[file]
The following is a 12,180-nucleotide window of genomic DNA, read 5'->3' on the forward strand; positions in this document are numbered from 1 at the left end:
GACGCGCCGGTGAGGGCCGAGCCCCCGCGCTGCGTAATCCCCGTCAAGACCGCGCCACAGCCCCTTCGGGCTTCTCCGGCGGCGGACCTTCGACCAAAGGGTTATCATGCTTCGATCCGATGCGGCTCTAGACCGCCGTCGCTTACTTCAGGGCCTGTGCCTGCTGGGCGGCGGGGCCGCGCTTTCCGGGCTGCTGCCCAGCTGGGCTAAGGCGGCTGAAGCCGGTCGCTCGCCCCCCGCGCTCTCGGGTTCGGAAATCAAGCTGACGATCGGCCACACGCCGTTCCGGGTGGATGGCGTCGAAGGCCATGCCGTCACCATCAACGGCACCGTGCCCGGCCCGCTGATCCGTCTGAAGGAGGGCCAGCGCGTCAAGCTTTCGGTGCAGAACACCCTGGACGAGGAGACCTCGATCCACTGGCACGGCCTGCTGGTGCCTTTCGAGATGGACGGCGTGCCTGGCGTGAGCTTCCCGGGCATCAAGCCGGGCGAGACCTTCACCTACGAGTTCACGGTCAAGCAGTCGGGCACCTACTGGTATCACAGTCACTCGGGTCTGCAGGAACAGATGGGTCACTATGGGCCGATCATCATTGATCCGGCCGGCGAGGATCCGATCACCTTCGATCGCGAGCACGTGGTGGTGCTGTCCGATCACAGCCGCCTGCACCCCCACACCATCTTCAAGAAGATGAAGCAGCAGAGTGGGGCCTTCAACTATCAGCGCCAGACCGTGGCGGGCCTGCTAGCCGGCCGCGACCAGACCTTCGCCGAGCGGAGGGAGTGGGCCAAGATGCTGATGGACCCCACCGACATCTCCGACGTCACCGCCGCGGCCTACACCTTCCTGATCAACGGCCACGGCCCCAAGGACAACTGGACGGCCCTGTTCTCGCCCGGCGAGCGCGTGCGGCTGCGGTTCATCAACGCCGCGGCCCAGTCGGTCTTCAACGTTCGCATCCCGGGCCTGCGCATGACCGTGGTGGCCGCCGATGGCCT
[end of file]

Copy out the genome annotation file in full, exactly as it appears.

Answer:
The following is a 12,180-nucleotide window of genomic DNA, read 5'->3' on the forward strand; positions in this document are numbered from 1 at the left end:
GACGCGCCGGTGAGGGCCGAGCCCCCGCGCTGCGTAATCCCCGTCAAGACCGCGCCACAGCCCCTTCGGGCTTCTCCGGCGGCGGACCTTCGACCAAAGGGTTATCATGCTTCGATCCGATGCGGCTCTAGACCGCCGTCGCTTACTTCAGGGCCTGTGCCTGCTGGGCGGCGGGGCCGCGCTTTCCGGGCTGCTGCCCAGCTGGGCTAAGGCGGCTGAAGCCGGTCGCTCGCCCCCCGCGCTCTCGGGTTCGGAAATCAAGCTGACGATCGGCCACACGCCGTTCCGGGTGGATGGCGTCGAAGGCCATGCCGTCACCATCAACGGCACCGTGCCCGGCCCGCTGATCCGTCTGAAGGAGGGCCAGCGCGTCAAGCTTTCGGTGCAGAACACCCTGGACGAGGAGACCTCGATCCACTGGCACGGCCTGCTGGTGCCTTTCGAGATGGACGGCGTGCCTGGCGTGAGCTTCCCGGGCATCAAGCCGGGCGAGACCTTCACCTACGAGTTCACGGTCAAGCAGTCGGGCACCTACTGGTATCACAGTCACTCGGGTCTGCAGGAACAGATGGGTCACTATGGGCCGATCATCATTGATCCGGCCGGCGAGGATCCGATCACCTTCGATCGCGAGCACGTGGTGGTGCTGTCCGATCACAGCCGCCTGCACCCCCACACCATCTTCAAGAAGATGAAGCAGCAGAGTGGGGCCTTCAACTATCAGCGCCAGACCGTGGCGGGCCTGCTAGCCGGCCGCGACCAGACCTTCGCCGAGCGGAGGGAGTGGGCCAAGATGCTGATGGACCCCACCGACATCTCCGACGTCACCGCCGCGGCCTACACCTTCCTGATCAACGGCCACGGCCCCAAGGACAACTGGACGGCCCTGTTCTCGCCCGGCGAGCGCGTGCGGCTGCGGTTCATCAACGCCGCGGCCCAGTCGGTCTTCAACGTTCGCATCCCGGGCCTGCGCATGACCGTGGTGGCCGCCGATGGCCT